Linux

Linux 101: Video configuration, take 2

While Jack Wallen tried to stuff all the video configuration information he could into one Linux 101, he found another class in order. Pull up a seat; school's in session.

Video configuration can be a complicated task. Whether you're using Windows or Linux, settings must be configured perfectly for the best video resolution.

Installing a video card is only half the battle. Even if you’ve got the card working, you’ll want to ensure you’ve maximized its capabilities.

Did you miss it?
If you missed the earlier Linux 101 addressing video display configuration, you can read it here .

Post-install configuration
We've taken a look at the information-gathering stage, and you already have a working Linux installation. However, the display just doesn't seem right. After running startx, everything seems to be okay, but after using your X Windows System awhile, you notice that either your eyes have had a serious injection of caffeine or your monitor is doing a two—step to Rammstein.

Well, more than likely, it's just a poorly configured display adapter. Hopefully, one of the many Linux configuration tools can help you out. These "front-end" tools are simply applications that write the XF86Config configuration file that is found in most popular distributions in the /usr/X11R6/lib/X11 directory. This file contains all of the configuration routines for your X Windows Session, and if you know what you're doing, it can be changed manually.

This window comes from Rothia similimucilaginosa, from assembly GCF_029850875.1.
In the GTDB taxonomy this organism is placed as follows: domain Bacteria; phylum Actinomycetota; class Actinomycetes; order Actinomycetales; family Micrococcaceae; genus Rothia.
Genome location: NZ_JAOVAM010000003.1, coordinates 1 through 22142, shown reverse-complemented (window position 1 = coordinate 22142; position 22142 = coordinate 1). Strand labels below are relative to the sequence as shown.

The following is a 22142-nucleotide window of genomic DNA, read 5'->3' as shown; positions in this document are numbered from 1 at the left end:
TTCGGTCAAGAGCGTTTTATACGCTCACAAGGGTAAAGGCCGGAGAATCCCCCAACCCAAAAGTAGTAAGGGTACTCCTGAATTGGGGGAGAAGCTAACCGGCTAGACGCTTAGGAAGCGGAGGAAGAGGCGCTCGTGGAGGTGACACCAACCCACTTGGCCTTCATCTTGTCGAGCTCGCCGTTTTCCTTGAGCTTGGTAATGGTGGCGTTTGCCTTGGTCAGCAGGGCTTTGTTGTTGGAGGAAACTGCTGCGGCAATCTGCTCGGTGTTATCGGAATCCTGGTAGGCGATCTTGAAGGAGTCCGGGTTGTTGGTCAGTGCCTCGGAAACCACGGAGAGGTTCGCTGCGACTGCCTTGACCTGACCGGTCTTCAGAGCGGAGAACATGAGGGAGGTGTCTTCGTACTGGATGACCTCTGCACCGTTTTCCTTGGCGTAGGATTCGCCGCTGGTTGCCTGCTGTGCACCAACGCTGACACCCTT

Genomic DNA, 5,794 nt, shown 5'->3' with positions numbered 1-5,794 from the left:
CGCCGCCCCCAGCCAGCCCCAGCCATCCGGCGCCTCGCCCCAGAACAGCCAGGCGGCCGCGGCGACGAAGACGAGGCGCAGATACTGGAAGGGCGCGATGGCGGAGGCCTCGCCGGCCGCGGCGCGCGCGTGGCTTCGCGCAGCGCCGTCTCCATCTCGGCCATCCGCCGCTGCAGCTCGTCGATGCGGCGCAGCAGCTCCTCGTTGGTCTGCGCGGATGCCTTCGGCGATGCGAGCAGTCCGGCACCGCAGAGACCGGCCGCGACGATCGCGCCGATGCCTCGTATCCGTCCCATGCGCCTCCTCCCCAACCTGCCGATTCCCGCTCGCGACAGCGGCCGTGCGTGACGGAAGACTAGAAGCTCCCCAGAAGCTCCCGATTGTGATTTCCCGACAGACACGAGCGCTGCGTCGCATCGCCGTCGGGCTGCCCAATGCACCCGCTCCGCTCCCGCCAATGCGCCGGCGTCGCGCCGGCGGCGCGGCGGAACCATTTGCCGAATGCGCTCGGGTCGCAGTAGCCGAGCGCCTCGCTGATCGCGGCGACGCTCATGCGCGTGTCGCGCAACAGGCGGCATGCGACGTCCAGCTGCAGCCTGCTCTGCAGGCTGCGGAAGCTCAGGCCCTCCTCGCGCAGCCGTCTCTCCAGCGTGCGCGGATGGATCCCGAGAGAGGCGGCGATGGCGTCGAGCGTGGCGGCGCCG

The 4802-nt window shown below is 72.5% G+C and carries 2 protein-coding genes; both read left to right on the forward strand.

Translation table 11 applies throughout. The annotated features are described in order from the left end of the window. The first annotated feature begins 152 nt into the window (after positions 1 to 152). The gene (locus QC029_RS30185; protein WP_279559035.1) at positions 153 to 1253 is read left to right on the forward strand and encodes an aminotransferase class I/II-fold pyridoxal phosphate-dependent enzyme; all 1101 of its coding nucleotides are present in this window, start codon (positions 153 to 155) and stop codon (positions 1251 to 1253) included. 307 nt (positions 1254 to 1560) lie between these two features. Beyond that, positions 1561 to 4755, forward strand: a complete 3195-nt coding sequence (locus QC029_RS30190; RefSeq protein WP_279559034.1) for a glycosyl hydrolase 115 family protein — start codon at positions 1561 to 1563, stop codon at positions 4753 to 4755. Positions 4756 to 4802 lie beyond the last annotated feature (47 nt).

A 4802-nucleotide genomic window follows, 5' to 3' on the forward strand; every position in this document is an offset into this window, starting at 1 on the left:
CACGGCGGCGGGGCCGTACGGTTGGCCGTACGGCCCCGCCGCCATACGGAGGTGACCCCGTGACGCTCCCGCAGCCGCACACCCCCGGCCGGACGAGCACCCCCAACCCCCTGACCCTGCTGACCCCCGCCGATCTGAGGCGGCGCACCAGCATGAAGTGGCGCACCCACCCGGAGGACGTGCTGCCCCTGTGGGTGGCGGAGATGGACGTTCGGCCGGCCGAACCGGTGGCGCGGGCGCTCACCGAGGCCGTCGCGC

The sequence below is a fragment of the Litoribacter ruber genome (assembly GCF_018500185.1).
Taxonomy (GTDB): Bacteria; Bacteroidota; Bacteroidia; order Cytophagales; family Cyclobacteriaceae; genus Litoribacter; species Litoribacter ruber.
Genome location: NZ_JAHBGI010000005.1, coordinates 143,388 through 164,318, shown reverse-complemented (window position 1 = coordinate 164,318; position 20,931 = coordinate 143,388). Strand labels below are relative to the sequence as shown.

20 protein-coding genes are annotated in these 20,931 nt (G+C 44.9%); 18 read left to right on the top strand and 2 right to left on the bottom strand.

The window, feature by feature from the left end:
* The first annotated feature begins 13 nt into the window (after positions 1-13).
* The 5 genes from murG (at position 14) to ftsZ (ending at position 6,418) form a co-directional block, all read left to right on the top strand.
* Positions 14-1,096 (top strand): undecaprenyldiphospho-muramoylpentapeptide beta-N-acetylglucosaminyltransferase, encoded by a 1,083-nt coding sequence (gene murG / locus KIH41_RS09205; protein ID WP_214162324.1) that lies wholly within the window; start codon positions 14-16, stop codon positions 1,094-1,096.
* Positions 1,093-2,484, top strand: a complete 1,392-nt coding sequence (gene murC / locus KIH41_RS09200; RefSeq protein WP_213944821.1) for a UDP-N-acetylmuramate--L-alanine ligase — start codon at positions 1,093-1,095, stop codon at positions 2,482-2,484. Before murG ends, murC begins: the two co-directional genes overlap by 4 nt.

Common configuration tools
Red Hat Linux has a very nice X configuration tool called, easy enough, Xconfigurator. The Xconfigurator tool can be run at anytime (by root) and will step through all of the questions necessary to get your video display up and running. There is, of course, a more standard tool for the configuration of the X Windows—XF86Setup—or even more standard is the text-based xf86config tool.

The XF86Setup routine was written by Joe Moss and is normally used either to perform the initial setup of the XFree86 X servers or to make adjustments to the existing configuration. To see the latest news about any of the XFree86 tools, visit the XFree86 Web site . The xf86config tool is a much more standardized application and is run without any graphical elements. This makes it more flexible yet more intimidating to new users. Of course, there is always the tried-and-true hacker's method of editing the file manually with a favorite text editor.

Xconfigurator: Video card
With the newer releases of Red Hat (6.0 and up), the Xconfigurator tool will do a good job of detecting your video card. Many cards are now supported with Red Hat Linux (even 3Dfx), but if you happen to own a card that is not detected, you will more than likely have to choose "unlisted card" and know some of the specifics of your card. Generally speaking, the Xconfigurator tool will, along with the card, determine what X Server to use in conjunction with that card. However, this is not always the best choice, and sometimes you will want to change that Server. (We'll talk about changing your X Server later.) Xconfigurator lets you choose a preconfigured monitor or a custom monitor. Although you might see your monitor listed in the database, it has been my experience that even choosing the exact model of monitor is not always best. Many times, there will be tiny differences between the configurations and actual monitors that will cause problems—problems you'd rather not have to deal with (such as frying your monitor because refresh rates didn't match). Because of this, I recommend that you go with the custom monitor setting and specify the sync frequencies on your own.